aleator classicus

Reading at Random in Classical Literature

Plutarch, Sayings of Kings and Commanders 172b

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It’s the thought that counts.

Ἀρταξέρξης ὁ Περσῶν βασιλεύς, ὦ μέγιστε αὐτοκράτορ Καῖσαρ Τραϊανέ, οὐχ ἧττον οἰόμενος βασιλικὸν καὶ φιλάνθρωπον εἶναι τοῦ μεγάλα διδόναι τὸ μικρὰ λαμβάνειν εὐμενῶς καὶ προθύμως, ἐπεί, παρελαύνοντος αὐτοῦ καθ’ ὁδόν, αὐτουργὸς ἄνθρωπος καὶ ἰδιώτης οὐδὲν ἔχων ἕτερον ἐκ τοῦ ποταμοῦ ταῖς χερσὶν ἀμφοτέραις ὕδωρ ὑπολαβὼν προσήνεγκεν, ἡδέως ἐδέξατο καὶ ἐμειδίασε, τῇ προθυμίᾳ τοῦ διδόντος οὐ τῇ χρείᾳ τοῦ διδομένου τὴν χάριν μετρήσας.

Artaxerxes, the king of the Persians, o most high emperor Caesar Trajan, thought that receiving small gifts gladly and eagerly was no less regal and kindly to one’s fellow-men than giving large gifts. When Artaxerxes was riding past on the road, a man who was a farmer, and just a member of the general public, took up water from the river (because he had nothing else) in his two hands and offered it to him; the king accepted it pleasantly and with a smile, measuring the favour by the giver’s willingness rather than by the gift’s usefulness.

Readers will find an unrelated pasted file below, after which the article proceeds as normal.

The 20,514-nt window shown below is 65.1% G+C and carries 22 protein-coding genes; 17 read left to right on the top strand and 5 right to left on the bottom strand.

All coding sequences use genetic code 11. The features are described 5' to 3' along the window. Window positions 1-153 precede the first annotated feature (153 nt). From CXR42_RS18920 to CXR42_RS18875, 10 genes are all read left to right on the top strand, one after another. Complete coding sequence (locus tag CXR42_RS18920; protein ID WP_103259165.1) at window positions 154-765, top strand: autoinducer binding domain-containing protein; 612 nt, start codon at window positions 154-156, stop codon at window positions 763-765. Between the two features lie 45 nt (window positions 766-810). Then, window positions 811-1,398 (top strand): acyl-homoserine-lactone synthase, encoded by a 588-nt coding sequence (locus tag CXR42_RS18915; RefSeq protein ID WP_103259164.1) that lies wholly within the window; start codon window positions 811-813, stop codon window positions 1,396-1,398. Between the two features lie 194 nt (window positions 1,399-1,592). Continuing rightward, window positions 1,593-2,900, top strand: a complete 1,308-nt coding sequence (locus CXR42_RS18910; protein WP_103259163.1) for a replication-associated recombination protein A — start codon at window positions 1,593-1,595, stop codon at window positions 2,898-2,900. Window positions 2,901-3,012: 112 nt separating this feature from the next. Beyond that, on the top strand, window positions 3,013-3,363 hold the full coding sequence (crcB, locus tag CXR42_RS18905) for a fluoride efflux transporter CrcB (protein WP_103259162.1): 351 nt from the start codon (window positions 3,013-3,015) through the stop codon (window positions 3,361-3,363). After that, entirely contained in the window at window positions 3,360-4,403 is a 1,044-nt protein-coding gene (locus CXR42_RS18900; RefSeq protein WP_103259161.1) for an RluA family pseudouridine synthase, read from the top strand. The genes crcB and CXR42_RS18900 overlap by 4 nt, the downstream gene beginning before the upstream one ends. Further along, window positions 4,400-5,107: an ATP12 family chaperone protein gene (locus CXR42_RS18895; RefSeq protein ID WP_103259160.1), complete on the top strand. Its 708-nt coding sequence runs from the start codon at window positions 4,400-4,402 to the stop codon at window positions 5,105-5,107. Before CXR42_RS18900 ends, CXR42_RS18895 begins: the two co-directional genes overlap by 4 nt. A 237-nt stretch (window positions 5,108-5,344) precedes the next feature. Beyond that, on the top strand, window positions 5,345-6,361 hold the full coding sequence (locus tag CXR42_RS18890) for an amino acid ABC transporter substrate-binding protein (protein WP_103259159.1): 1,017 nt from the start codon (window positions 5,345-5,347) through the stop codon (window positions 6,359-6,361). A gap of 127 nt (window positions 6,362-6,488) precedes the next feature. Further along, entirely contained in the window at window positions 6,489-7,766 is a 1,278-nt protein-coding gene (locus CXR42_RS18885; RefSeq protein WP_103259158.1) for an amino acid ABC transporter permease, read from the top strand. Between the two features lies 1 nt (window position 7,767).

Written by aleatorclassicus

June 11, 2013 at 12:00 PM

Posted in Plutarch

One Response

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  1. Charming excerpt. I always enjoy anecdotes involving the emperor meeting his subjects. Like the passage where Hadrian was stopped by a woman who wanted him to intervene on some small matter, he replied he was “too busy” and she retorted, “well then, don’t be emperor!”.

    Roma Invicta

    June 11, 2013 at 1:43 PM

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